1. List

    In light of our recent changes and the launch of the new-look Design Observer, Rob Alderson reflects on design websites’ redesigns. As ever you can add your thoughts using the comment thread below, and we’re particularly keen to hear what you’re making of our new look!

  2. List

    This week James Cartwright wonders what the V&A is up to with its policy of “Rapid Response Collecting” and whether it really marks a shift in their curation policy. As ever you can add your thoughts using the discussion thread below.

  3. List

    This week Rob Alderson considers the aftermath of the disastrous Robin Thicke Twitter Q&A and wonders how it was ever signed off when what was going to happen seemed entirely predictable. As ever you can add your thoughts using the discussion thread below.

  4. Opinion-list

    This week assistant editor Maisie Skidmore asks what makes a good group show. Are they really all they’re cracked up to be, or are they poised for failure? Tell us what you think of them and which you’ve been to that were especially brilliant or terrible in the comments section below.

  5. Main

    This week online editor Liv Siddall wonders if anyone actually enjoys the huge amount of wacky summertime events that are on offer in London. As always your comments and opinions are welcome below.

  6. Main

    This week, editor Liv Siddall gets excited about the upcoming ELCAF festival in London, and tells you all sternly why YES it is very important that we keep going to live events surrounding graphic arts and comics.

  7. Top

    This week Nat Hunter, director of design at The Royal Society for the Encouragement of the Arts (RSA) and a trustee of D&AD, welcomes awards being given to projects that make a real difference. It might mark, she believes, a fundamental shift in the design world. As ever you can add your thoughts using the comment thread below.

  8. Main

    This week our Editorial Assistant Madeleine Morley reflects on her four weeks at It’s Nice That but wonders if the fast turnover of creative content online is really a good thing. Whether you agree or disagree, feel free to join in the conversation below.

  9. Main1

    This week Apple turned down an application for an app that promotes female masturbation on the grounds that it’s inappropriate. Liv Siddall wonders whether, despite the criticism over the design of the app, that was really the issue here. As always, get involved with your own comments below.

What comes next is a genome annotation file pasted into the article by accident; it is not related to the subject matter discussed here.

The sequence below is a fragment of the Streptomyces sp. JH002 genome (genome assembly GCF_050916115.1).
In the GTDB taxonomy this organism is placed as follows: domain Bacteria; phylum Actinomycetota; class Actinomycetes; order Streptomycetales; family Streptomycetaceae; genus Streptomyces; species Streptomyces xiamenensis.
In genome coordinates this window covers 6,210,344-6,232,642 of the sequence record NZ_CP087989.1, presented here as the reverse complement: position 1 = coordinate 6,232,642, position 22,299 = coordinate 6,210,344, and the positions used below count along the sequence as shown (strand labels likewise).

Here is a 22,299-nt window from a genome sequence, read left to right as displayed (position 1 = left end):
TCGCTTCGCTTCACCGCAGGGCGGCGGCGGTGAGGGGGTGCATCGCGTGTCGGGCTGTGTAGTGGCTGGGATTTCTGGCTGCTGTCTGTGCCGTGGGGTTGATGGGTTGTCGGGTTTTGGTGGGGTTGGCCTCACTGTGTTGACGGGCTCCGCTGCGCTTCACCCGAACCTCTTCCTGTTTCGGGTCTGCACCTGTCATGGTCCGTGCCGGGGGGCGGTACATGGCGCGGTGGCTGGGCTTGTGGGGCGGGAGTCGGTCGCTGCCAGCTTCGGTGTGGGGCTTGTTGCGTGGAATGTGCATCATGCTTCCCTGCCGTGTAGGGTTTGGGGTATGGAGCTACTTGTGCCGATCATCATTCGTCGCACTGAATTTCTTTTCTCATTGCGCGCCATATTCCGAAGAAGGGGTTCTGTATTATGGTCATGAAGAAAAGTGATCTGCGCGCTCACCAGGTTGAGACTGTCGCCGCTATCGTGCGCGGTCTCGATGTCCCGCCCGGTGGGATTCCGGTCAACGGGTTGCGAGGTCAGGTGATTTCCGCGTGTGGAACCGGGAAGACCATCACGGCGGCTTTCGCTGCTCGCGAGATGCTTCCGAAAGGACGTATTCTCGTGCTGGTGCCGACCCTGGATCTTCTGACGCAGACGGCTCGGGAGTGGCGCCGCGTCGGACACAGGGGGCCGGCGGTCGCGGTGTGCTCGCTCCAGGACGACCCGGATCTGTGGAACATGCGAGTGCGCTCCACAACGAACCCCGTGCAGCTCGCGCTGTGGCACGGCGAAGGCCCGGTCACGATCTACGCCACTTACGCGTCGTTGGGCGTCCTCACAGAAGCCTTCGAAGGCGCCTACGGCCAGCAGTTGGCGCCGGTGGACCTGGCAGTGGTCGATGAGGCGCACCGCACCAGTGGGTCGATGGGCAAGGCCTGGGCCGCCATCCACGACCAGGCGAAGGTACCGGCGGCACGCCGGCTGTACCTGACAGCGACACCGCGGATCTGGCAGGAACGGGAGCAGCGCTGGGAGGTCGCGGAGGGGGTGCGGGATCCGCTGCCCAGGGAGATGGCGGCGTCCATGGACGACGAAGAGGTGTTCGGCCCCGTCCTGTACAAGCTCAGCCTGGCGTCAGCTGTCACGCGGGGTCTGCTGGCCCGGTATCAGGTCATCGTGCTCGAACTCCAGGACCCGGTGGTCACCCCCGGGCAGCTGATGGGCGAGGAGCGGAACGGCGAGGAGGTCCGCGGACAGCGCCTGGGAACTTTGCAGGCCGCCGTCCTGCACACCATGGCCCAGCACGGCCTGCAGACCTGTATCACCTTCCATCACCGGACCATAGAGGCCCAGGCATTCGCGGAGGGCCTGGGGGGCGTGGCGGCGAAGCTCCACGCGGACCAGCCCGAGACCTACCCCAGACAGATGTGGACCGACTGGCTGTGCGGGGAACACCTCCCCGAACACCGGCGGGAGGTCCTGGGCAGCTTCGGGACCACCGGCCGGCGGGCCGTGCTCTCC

10. Opinion

    This week Rob Alderson looks at actors who were too good-looking for the roles they played and asks Hollywood to give viewers a bit more credit. As ever you can join the discussion below.

  11. Main

    Two years ago when this Opinion feature started, Rob Alderson wrote a piece about the rampant rise of the “must-see” culture; shows which the media’s frenzy makes you feel like you have to go and see. Hands up who found themselves queuing for the Bowie show at the V&A without knowing much more about him than just the chorus to Life on Mars? Me. Who queued bottom-to-crotch in the rain with about 1,000 grumpy pensioners to catch a glimpse of Hockney’s A Bigger Picture at the Royal Academy? Also me.

  12. List

    We really enjoyed this year’s Pick Me Up festival (as you can see from our glowing review) but others were not so convinced. Here Lawrence Zeegen, dean of design at the London College of Communications, argues that the graphic art world needs a wake-up call.

  13. Main

    This week we are privileged to reprint some of the thoughts of branding legend Wally Olins, who died recently aged 83. Tributes poured in from across the creative industries after his death, made all the more poignant by the introduction to his book Brand New : The Shape of Brands To Come which was published only last month. He rounds off the book’s foreword saying: “I am writing about it all now, because I won’t be here to see it and listen to people telling me how wrong I was.”